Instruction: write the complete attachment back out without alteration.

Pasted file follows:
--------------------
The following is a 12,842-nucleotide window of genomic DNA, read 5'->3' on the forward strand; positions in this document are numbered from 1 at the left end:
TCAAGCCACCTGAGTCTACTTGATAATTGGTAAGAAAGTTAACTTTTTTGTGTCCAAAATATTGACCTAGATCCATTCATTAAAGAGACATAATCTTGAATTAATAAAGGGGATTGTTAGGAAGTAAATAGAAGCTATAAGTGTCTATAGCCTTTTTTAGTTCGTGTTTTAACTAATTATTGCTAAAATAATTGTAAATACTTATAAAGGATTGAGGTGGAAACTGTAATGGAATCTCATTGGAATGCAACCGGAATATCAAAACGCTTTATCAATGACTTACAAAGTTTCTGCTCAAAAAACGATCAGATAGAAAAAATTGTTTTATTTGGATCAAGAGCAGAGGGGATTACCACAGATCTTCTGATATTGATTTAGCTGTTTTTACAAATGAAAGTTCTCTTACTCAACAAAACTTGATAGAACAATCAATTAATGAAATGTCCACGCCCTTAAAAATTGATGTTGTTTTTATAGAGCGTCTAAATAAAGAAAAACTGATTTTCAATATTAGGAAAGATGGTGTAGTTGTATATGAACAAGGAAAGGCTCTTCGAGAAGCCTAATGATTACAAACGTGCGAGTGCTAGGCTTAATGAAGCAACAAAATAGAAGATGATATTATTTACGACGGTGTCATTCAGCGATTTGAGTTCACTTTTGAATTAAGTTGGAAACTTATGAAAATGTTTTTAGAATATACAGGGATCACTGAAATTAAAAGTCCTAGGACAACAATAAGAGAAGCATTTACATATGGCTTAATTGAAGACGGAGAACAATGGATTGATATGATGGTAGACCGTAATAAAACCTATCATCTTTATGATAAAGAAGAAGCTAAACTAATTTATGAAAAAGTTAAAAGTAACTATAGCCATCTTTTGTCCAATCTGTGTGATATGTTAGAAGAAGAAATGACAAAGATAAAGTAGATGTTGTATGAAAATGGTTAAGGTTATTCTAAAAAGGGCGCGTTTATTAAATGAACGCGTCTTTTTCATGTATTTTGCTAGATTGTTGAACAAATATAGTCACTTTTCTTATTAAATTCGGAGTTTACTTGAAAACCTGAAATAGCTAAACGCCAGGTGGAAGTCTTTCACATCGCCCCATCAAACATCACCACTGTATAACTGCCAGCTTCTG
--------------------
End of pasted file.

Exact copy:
The following is a 12,842-nucleotide window of genomic DNA, read 5'->3' on the forward strand; positions in this document are numbered from 1 at the left end:
TCAAGCCACCTGAGTCTACTTGATAATTGGTAAGAAAGTTAACTTTTTTGTGTCCAAAATATTGACCTAGATCCATTCATTAAAGAGACATAATCTTGAATTAATAAAGGGGATTGTTAGGAAGTAAATAGAAGCTATAAGTGTCTATAGCCTTTTTTAGTTCGTGTTTTAACTAATTATTGCTAAAATAATTGTAAATACTTATAAAGGATTGAGGTGGAAACTGTAATGGAATCTCATTGGAATGCAACCGGAATATCAAAACGCTTTATCAATGACTTACAAAGTTTCTGCTCAAAAAACGATCAGATAGAAAAAATTGTTTTATTTGGATCAAGAGCAGAGGGGATTACCACAGATCTTCTGATATTGATTTAGCTGTTTTTACAAATGAAAGTTCTCTTACTCAACAAAACTTGATAGAACAATCAATTAATGAAATGTCCACGCCCTTAAAAATTGATGTTGTTTTTATAGAGCGTCTAAATAAAGAAAAACTGATTTTCAATATTAGGAAAGATGGTGTAGTTGTATATGAACAAGGAAAGGCTCTTCGAGAAGCCTAATGATTACAAACGTGCGAGTGCTAGGCTTAATGAAGCAACAAAATAGAAGATGATATTATTTACGACGGTGTCATTCAGCGATTTGAGTTCACTTTTGAATTAAGTTGGAAACTTATGAAAATGTTTTTAGAATATACAGGGATCACTGAAATTAAAAGTCCTAGGACAACAATAAGAGAAGCATTTACATATGGCTTAATTGAAGACGGAGAACAATGGATTGATATGATGGTAGACCGTAATAAAACCTATCATCTTTATGATAAAGAAGAAGCTAAACTAATTTATGAAAAAGTTAAAAGTAACTATAGCCATCTTTTGTCCAATCTGTGTGATATGTTAGAAGAAGAAATGACAAAGATAAAGTAGATGTTGTATGAAAATGGTTAAGGTTATTCTAAAAAGGGCGCGTTTATTAAATGAACGCGTCTTTTTCATGTATTTTGCTAGATTGTTGAACAAATATAGTCACTTTTCTTATTAAATTCGGAGTTTACTTGAAAACCTGAAATAGCTAAACGCCAGGTGGAAGTCTTTCACATCGCCCCATCAAACATCACCACTGTATAACTGCCAGCTTCTG